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How to Take Action on What You Read: Filtering and Using Information

AliHale-TheOfficeDietYou spend a lot of time reading. Whether it’s blogs, magazines, journals, Twitter streams, newspapers or good old fashioned books, you’ve got a huge amount of information at your fingertips. Every day, you take in tons of ideas for overhauling your life: whether it’s shaking up your fitness regime, working more effectively, or having stronger relationships.

The problem is, it’s easy to get caught up in this sea of information. You might feel inspired when you read a particular blog article, or you might get a great idea from a journal… but all too often, that thought barely gets started before the next piece of information rushes in.

So how can you make sure that you’re not just passively reading through pages of information – you’re actually taking steps to make serious improvements in your life?
overload
Avoiding Information Overload
First off, I’d say that it’s better to read a dozen articles and really make use of them, rather than skim a hundred. If you currently have a lot of magazine and journal subscriptions, or you have loads of blogs and email newsletters that you keep track of, consider whether it’s time to cut down.

If, like many of us, you use your email and your RSS reader for business purposes and for entertainment, then try dividing up your mail and feeds into sensible categories. I have a category in my RSS reader labeled “personal development”, and keeping these in one places means that when it’s time to read them, I’m ready to make notes and take actions as necessary. If you use Google Reader, try The 10 Most Useful Google Reader Productivity Tips to make sure you’re using it as effectively as possible.

Using a Notebook (Paper or Electronic)
First, you need a way to capture those ideas. Trying to hold them all in your head just won’t work and you know it! Whenever you’re reading for information (rather than for entertainment), keep a notebook on your desk or a document open on your computer. Jot down anything that comes up: it might be a reference that you want to look up, a particular tip you want to implement in your life, or a reminder to yourself.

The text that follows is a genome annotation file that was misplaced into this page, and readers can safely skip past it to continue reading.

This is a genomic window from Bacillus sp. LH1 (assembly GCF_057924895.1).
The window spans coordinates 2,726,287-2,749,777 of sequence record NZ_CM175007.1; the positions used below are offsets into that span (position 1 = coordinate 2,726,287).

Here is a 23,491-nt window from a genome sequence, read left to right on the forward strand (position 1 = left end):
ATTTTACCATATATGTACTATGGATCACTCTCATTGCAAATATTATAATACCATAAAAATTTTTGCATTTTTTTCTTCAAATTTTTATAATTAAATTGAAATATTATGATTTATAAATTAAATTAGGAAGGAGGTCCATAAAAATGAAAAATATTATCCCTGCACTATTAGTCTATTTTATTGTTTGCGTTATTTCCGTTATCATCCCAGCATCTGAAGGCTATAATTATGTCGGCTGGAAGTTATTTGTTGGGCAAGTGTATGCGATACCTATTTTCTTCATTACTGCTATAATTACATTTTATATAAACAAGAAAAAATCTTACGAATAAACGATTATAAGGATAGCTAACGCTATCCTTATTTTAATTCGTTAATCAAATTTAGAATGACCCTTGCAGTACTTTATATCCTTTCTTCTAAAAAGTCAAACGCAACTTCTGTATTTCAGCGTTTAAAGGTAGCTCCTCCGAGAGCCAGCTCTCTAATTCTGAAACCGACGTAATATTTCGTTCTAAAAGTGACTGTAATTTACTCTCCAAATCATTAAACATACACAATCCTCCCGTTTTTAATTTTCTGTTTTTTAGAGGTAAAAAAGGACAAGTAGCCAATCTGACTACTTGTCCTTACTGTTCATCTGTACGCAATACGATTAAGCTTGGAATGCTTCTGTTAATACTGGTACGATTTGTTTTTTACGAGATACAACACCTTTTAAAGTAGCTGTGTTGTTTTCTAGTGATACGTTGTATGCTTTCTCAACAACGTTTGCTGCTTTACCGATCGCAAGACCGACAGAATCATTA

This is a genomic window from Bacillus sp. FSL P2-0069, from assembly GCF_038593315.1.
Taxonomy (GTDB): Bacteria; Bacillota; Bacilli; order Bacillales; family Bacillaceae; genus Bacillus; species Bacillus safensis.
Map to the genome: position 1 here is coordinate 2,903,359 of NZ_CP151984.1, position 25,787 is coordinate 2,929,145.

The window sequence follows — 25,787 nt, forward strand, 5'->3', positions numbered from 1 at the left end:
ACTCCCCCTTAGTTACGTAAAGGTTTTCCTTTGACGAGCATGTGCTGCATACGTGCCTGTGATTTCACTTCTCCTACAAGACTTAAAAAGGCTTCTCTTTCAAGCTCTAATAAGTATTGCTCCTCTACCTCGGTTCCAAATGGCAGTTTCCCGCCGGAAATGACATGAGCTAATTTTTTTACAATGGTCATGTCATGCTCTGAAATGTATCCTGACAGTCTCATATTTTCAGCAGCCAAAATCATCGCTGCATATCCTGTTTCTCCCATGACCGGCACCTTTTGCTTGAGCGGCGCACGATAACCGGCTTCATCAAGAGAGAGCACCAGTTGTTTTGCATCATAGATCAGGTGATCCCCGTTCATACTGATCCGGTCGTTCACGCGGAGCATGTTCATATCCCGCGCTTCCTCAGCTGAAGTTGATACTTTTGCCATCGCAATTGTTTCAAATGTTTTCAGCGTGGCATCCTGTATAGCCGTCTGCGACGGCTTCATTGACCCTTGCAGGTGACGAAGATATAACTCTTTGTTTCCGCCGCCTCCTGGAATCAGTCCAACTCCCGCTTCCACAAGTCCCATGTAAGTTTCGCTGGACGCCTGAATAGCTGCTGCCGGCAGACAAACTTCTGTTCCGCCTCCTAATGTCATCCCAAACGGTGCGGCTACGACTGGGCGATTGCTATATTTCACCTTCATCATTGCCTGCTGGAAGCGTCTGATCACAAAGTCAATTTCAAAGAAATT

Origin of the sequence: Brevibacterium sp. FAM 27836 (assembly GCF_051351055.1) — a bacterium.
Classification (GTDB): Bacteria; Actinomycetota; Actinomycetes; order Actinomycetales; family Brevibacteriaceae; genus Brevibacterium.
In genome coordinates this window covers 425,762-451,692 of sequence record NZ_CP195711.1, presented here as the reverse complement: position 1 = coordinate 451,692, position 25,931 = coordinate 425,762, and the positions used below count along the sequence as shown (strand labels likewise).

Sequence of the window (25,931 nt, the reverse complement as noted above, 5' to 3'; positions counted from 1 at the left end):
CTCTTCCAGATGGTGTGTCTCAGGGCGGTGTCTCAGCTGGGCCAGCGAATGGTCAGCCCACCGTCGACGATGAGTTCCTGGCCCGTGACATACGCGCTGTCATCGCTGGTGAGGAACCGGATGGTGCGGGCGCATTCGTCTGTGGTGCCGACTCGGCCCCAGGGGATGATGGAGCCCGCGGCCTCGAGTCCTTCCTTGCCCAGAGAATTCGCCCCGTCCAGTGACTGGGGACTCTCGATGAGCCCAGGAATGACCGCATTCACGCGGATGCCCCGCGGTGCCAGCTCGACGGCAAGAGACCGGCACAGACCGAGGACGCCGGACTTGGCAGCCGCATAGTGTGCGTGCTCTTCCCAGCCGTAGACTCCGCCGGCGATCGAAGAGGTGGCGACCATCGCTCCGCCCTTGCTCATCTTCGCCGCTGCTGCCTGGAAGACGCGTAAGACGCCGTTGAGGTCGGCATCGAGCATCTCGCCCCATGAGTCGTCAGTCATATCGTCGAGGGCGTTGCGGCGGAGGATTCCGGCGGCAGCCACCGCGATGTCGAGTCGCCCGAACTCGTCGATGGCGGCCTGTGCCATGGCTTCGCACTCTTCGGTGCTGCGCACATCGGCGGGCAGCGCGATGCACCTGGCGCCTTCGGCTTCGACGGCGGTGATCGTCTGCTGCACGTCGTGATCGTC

Simply writing something down doesn’t get it done though. We’ve all written down lists of ideas and then forgotten about them for weeks. I have a couple of ways of avoiding that: which of these would work for your projects?

1. Transferring Notebook Items to a Task List, Calendar, or Diary

Every day, or every couple of days, go through the list of items in your notebook (or document) and decide how to fit them into your task list. This might mean scheduling some time in your calendar, or it might simply mean adding them to a “to-do” list.

2. Use a Separate Notebook For Each Project

When your notebook jottings relate to long term projects (such as improving your company’s website or decorating your house), keep them in one document. When you come to a day or an afternoon which you’ve earmarked for that project, simply open up your document and all your ideas will be in one place.

Using Online Tools
There are loads of online tools or pieces of software which can be used to capture, track and manage tasks and pieces of information. By all means use these but make sure you’re actually using them. By that I mean that there’s no benefit in bookmarking dozens of websites if you don’t ever go back and read them or put their advice into action! For some great advice on using bookmarks effectively in Firefox, read 9 Power Tips To Utilize Your Firefox Bookmarks.

I personally like Delicious for keeping track of web pages that I want to come back to or which I think might be useful to me. Often though, I simply keep URL links in the file which relates to that particular project.

It’s very easy to end up spending a lot of time tagging, filing and organizing online materials without really taking any action. Be strict with yourself and if a particular tool is becoming a time-waster, don’t be afraid to ditch it.

Finally … Don’t Try to Take In Everything
There is far, far more information available than any of us ever have time to read. Much of this is great, authoritative, even life-changing stuff. However, if we all tried to keep up with everything, we’d never be able to actually take any actions. (Check out Six Smart Ways To Beat Information Overload if you’re struggling to stem the tide of information.)

Don’t worry about missing out: if there’s a truly life-changing idea out there for you, you’ll come across it one way or another. Ultimately, books, blogs, magazines and journals may well change the direction of your career or even your life … but only because you make the time to take conscious action.

This article was written by Ali Hale and appeared on Dumb Little Man on 11/3/09

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